The Single Euro Payments Area (SEPA) initiative has been a key enabler for the integration of the retail payments market in the European Union: the development of Credit Transfer (SCT) and Direct Debit (SDD) were crucial steps in this regard.
Traditional payments business is increasingly challenged by new entrants armed with disruptive technologies. That is pushing rapid change in the payments landscape, and with it, changing consumer expectations.
The revised Payment Services Directive (PSD2) has been instrumental in opening up the banking ecosystem and fuelling the development of innovative payment services by FinTech firms – writes Céu Pereira, Team leader for retail payments in the Directorate‑General for Financial Stability, Financial Services and Capital Markets Union (DG FISMA) in an article first published in the EPC newsletter.
The Commission’s recently adopted retail payments strategy (RPS) is a long term policy framework that has been conceived to support the future development of retail payments in the EU and to exploit the opportunities that digitalisation offers. With the RPS, the European Commission is taking the lead and showing the way towards the achievement of a customer-centric, modern, competitive and innovative payments ecosystem.
Europe is a model in payments integration and we intend that it remains so, addressing existing challenges and facing up to new ones.
One such challenge is that a significant share of payments in Europe effectively depends on international players (such as international card schemes) and, increasingly, of large technology companies. It is crucial, for the EU’s open strategic autonomy, to reduce this dependency and to support the emergence of European champions in the payments sector.
This will also increase competition and choice for end-users. The negative effects of that dependency are further aggravated by restrictive practices with regard to certain technologies that have become essential, in particular for mobile and contactless payments.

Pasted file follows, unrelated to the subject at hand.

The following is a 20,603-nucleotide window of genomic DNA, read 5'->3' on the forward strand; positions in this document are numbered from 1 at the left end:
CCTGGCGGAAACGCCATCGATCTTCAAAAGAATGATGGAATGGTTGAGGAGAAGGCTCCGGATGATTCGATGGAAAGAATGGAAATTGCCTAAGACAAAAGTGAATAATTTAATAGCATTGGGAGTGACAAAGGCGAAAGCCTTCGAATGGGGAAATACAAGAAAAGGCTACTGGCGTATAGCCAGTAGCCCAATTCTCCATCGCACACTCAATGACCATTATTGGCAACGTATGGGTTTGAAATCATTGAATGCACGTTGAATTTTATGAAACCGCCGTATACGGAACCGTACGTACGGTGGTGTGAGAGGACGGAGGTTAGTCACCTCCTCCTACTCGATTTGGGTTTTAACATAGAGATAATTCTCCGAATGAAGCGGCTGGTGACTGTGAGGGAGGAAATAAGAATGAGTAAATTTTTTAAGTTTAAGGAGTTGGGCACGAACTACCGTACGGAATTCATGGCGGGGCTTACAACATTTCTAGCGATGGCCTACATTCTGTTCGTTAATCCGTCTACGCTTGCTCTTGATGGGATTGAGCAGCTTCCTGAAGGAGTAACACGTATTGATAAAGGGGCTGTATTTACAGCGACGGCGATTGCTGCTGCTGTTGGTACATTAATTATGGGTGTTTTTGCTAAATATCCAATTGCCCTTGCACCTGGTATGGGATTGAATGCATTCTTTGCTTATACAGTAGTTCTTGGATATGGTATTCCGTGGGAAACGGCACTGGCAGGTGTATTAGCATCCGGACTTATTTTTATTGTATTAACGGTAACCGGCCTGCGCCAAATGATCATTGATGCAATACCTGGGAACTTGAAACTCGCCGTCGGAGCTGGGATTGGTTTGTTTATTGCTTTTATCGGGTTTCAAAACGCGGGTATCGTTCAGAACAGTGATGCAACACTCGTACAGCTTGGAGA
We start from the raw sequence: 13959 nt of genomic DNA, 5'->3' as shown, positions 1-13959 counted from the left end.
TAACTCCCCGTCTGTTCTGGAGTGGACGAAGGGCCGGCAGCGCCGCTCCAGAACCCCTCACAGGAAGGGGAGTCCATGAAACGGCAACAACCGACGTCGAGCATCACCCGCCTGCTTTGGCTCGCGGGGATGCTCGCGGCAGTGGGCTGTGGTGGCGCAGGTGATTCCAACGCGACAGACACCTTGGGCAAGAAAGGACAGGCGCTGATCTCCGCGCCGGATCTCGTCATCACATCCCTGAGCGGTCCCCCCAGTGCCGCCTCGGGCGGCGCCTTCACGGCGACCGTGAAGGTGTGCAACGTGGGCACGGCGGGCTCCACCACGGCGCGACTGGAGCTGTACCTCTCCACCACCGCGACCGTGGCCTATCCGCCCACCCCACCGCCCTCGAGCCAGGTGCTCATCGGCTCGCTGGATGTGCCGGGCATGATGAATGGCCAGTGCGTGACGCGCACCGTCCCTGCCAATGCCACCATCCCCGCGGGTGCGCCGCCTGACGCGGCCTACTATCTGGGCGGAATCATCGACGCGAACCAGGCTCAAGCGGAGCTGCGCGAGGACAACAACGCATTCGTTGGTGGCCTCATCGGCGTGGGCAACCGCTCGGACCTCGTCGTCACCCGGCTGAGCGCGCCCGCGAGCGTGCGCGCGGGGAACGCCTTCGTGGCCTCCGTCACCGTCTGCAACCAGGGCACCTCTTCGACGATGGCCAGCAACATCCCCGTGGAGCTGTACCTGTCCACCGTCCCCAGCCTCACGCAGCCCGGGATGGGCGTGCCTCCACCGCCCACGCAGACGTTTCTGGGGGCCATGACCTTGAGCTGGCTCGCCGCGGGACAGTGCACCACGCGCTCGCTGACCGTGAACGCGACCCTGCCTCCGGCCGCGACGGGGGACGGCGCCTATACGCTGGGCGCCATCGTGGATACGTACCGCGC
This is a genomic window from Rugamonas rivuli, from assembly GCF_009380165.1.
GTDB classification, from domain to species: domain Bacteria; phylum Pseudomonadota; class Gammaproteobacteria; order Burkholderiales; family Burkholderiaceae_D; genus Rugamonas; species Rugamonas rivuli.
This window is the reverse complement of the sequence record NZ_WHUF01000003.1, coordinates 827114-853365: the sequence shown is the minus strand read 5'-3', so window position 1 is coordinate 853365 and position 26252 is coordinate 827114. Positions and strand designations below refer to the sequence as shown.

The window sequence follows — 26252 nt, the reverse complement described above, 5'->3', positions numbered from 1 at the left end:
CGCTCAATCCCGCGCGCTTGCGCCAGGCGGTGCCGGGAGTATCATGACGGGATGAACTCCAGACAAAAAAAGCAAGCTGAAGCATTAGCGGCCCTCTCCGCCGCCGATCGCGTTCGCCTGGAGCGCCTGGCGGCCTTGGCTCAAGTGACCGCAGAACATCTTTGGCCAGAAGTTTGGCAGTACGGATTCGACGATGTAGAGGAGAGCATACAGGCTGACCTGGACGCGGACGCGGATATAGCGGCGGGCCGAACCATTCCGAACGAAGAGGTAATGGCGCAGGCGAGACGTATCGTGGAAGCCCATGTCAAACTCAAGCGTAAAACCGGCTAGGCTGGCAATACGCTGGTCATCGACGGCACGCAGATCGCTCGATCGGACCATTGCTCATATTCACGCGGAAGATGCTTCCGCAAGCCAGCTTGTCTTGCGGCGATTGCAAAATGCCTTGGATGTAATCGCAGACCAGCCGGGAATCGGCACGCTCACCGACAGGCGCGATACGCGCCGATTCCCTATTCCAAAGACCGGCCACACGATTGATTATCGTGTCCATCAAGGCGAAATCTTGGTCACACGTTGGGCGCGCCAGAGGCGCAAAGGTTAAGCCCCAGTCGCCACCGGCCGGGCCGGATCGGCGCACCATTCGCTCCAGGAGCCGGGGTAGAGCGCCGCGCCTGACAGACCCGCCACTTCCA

Despite recent progress, the retail payments market in Europe is still very fragmented along national borders. There is virtually no European payments card that works across borders, and there is no European payment app that allows instant transfer of money across borders, despite the existence of numerous and successful payment solutions in the domestic sphere.
Furthermore, as digitalisation progresses, the payments ecosystem becomes increasingly complex, with many actors –regulated or non-regulated- intervening in the payments chain.
It is important to ensure that regulation remains well-calibrated and that it adequately covers all actors and services that might carry risks to the financial system. All relevant players should also be subject to strong supervision and oversight.
Responding to these challenges, the RPS calls on the industry, regulators and other EU Institutions to share our vision, which rests on three overarching goals:
- That citizens and businesses in Europe benefit from a broad and diverse range of high-quality payment solutions, supported by a competitive and innovative payments market and based on safe, efficient and accessible infrastructures.
- That competitive home-grown and pan–European payment solutions are available, supporting Europe’s open strategic autonomy.